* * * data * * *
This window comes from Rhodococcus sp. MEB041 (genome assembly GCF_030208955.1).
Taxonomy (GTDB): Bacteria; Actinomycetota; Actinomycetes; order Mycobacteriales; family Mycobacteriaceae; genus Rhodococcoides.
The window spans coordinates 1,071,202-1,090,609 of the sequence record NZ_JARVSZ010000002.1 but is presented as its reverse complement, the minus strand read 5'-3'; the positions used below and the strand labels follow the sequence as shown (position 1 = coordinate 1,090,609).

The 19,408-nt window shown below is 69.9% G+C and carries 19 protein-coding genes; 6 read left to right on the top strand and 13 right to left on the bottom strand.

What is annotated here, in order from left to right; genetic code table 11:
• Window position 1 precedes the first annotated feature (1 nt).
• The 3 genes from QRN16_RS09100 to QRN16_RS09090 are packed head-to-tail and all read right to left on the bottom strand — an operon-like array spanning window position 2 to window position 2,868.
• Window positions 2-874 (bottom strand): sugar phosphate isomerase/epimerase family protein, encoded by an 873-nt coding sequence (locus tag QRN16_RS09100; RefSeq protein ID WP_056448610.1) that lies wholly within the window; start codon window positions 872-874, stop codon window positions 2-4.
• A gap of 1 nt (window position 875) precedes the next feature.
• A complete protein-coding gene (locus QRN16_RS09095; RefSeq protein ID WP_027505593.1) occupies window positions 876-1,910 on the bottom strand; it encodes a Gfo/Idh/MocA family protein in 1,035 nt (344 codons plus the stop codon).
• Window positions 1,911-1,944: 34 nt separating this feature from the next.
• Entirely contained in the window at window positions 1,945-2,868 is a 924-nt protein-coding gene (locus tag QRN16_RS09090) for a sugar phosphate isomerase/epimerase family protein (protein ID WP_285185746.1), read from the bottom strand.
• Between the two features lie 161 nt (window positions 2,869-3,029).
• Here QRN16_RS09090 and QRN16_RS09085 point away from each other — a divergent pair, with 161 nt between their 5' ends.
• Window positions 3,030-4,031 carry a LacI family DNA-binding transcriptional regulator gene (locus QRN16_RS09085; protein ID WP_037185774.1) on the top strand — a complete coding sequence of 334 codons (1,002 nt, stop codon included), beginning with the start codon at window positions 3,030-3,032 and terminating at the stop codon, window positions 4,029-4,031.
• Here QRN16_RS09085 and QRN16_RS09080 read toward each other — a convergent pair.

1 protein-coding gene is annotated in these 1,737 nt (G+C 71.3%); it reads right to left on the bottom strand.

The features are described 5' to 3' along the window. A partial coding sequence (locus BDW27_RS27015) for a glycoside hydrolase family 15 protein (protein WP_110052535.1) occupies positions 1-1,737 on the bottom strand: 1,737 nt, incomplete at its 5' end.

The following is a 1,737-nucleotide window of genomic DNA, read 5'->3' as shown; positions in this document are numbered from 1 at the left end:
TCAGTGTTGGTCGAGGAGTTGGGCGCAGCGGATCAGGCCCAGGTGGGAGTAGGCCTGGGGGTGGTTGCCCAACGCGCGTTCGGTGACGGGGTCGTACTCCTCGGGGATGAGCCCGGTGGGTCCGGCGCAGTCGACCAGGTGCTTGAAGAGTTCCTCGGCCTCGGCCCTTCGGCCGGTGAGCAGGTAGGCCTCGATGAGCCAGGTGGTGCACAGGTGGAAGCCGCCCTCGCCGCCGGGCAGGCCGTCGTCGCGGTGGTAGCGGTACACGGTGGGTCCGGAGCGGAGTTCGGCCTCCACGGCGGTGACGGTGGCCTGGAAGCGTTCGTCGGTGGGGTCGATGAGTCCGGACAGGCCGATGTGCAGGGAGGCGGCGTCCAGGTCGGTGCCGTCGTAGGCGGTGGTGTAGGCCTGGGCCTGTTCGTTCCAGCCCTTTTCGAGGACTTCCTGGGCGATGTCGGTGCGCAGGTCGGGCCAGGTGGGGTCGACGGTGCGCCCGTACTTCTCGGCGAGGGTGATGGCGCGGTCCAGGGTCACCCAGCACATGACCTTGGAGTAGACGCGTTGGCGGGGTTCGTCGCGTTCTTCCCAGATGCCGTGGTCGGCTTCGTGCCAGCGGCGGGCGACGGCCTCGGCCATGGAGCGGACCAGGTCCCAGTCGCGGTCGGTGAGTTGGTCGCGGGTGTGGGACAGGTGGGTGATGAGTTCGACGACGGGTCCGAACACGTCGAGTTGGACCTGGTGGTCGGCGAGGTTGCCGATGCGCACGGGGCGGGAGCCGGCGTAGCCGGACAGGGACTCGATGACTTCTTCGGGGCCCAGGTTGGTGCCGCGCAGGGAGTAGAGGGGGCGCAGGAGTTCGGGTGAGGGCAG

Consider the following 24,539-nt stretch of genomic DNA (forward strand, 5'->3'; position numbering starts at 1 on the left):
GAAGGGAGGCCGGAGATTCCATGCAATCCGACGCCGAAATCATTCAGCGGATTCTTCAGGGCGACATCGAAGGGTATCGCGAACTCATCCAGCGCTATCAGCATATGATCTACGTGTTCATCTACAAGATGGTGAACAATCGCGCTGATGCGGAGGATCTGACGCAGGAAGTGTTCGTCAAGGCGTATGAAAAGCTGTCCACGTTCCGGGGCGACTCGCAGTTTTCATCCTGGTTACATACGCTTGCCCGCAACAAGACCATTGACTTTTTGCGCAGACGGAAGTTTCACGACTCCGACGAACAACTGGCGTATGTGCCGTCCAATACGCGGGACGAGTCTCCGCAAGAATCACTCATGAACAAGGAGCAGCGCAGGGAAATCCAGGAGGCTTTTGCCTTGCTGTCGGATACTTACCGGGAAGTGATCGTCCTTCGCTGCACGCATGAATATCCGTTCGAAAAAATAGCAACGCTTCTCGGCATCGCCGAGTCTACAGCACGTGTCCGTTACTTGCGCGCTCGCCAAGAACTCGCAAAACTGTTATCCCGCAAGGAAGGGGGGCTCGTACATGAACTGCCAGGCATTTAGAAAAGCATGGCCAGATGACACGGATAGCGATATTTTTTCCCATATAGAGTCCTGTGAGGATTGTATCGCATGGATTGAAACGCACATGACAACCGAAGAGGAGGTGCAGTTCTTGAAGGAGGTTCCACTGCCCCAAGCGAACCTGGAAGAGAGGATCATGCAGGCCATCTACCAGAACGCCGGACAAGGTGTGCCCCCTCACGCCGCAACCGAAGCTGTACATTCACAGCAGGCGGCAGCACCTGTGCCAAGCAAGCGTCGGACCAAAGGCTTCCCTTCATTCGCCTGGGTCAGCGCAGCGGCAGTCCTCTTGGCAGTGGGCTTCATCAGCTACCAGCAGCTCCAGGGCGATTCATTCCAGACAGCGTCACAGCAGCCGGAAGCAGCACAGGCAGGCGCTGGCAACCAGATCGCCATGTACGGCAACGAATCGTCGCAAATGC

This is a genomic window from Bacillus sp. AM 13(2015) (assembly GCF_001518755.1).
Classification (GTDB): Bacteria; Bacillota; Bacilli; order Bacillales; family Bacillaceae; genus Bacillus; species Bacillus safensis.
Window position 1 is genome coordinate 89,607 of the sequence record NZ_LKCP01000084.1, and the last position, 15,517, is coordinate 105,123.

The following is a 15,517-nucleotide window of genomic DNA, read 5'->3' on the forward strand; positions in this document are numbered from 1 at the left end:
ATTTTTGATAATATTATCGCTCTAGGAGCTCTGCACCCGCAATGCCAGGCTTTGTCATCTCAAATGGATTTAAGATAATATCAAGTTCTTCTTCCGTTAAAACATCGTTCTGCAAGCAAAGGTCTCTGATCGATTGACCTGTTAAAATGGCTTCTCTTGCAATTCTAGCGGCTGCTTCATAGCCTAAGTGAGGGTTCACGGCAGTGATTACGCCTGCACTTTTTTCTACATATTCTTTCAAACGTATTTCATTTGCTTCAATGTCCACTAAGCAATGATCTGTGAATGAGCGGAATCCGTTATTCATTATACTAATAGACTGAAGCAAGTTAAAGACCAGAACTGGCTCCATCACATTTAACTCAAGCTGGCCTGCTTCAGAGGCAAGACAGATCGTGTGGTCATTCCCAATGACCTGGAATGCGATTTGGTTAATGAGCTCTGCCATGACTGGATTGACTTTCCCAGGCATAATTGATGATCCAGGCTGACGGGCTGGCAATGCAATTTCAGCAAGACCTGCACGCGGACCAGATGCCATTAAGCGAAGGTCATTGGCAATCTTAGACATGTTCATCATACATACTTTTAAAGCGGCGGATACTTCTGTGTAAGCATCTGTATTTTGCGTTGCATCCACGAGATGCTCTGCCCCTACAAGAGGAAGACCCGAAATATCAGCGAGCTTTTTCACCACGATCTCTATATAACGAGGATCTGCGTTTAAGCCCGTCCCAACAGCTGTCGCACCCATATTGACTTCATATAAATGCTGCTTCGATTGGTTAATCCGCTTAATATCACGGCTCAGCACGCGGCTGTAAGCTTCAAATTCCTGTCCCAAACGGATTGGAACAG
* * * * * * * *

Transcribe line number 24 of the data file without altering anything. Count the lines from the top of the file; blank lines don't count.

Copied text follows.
Classification (GTDB): Bacteria; Bacillota; Bacilli; order Bacillales; family Bacillaceae; genus Bacillus; species Bacillus safensis.